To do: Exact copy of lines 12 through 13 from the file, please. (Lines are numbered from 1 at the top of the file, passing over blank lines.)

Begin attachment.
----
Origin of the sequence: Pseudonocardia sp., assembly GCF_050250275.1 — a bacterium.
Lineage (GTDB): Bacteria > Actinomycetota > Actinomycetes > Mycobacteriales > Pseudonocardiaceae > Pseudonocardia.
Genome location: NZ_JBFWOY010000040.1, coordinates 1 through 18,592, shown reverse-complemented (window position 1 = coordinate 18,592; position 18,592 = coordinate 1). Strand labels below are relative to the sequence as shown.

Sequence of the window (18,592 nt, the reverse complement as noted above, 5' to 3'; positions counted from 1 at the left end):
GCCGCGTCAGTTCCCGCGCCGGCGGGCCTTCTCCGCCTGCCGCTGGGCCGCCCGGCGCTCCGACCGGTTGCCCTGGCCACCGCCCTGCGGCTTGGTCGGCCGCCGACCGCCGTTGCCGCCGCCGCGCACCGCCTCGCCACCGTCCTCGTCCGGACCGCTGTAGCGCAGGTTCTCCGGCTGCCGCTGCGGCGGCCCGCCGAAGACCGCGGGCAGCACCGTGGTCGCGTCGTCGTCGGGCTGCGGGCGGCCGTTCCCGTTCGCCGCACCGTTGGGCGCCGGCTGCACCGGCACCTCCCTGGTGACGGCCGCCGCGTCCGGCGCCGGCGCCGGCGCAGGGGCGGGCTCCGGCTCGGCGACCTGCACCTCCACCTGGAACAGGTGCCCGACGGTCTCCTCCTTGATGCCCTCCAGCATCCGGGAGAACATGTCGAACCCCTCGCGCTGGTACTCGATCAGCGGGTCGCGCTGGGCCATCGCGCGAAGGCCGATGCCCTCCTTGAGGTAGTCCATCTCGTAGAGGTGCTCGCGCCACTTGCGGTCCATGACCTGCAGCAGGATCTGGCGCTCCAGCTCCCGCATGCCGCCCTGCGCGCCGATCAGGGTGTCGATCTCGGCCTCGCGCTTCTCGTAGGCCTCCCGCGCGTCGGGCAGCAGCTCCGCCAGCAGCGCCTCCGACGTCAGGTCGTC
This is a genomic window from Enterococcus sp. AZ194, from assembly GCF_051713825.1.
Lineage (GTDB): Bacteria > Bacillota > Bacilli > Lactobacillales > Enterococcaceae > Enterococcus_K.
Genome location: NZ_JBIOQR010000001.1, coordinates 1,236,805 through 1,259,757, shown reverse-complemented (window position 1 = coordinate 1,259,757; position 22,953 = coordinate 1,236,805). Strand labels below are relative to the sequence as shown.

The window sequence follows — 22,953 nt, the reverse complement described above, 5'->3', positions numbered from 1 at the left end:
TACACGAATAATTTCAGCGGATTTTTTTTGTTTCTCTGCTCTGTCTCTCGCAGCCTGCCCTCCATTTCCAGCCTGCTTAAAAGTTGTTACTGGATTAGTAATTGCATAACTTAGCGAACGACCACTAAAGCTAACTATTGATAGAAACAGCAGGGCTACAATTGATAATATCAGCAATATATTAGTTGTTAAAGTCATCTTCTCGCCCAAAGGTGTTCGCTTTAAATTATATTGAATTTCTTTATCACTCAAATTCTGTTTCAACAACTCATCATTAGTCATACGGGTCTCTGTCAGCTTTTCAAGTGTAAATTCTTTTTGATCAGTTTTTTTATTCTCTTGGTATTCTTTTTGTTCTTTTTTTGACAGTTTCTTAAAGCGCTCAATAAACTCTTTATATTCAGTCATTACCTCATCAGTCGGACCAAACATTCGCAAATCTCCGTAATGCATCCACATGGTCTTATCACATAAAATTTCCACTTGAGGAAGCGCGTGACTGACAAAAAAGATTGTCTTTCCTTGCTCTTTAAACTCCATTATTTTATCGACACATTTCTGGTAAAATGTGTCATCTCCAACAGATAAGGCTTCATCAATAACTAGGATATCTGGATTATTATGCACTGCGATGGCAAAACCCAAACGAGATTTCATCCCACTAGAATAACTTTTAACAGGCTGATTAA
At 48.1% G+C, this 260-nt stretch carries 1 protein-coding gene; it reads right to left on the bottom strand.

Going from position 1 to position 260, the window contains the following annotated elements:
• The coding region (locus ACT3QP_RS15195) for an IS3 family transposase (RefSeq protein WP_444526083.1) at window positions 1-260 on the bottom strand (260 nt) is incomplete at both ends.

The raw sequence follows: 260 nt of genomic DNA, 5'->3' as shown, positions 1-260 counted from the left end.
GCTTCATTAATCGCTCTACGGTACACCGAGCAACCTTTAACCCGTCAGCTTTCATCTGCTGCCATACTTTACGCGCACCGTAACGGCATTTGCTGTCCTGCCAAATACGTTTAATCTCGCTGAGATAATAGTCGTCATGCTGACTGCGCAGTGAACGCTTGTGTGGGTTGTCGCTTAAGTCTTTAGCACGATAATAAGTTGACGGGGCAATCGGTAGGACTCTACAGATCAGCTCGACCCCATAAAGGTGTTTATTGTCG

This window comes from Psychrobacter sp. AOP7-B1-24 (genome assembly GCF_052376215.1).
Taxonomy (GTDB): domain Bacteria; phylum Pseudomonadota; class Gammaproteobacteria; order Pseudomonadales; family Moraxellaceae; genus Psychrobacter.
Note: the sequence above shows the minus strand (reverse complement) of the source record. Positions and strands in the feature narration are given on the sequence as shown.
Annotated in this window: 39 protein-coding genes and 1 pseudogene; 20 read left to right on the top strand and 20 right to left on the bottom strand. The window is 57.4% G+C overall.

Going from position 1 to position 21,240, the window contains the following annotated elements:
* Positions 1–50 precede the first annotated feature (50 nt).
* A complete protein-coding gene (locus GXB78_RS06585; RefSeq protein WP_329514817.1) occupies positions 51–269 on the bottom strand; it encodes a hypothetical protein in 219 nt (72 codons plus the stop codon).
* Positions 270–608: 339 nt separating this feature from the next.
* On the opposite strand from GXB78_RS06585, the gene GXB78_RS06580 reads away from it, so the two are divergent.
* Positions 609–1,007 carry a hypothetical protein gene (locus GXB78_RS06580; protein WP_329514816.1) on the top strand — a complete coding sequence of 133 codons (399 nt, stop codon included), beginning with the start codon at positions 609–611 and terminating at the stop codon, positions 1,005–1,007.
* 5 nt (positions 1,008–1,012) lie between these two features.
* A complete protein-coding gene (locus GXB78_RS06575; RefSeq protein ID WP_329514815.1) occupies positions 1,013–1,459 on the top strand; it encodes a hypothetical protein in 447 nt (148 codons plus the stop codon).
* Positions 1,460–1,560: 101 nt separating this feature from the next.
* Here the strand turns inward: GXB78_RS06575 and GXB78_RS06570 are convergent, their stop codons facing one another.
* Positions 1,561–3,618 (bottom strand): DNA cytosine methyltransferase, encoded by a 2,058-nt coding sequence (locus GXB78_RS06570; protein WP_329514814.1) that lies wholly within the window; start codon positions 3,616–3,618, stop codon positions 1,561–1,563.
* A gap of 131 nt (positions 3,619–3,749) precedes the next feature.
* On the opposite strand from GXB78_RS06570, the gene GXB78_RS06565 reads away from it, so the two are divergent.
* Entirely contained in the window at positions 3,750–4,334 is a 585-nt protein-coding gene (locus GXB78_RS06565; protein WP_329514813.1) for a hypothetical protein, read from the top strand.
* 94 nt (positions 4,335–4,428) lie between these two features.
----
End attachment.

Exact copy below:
Going from position 1 to position 260, the window contains the following annotated elements:
• The coding region (locus ACT3QP_RS15195) for an IS3 family transposase (RefSeq protein WP_444526083.1) at window positions 1-260 on the bottom strand (260 nt) is incomplete at both ends.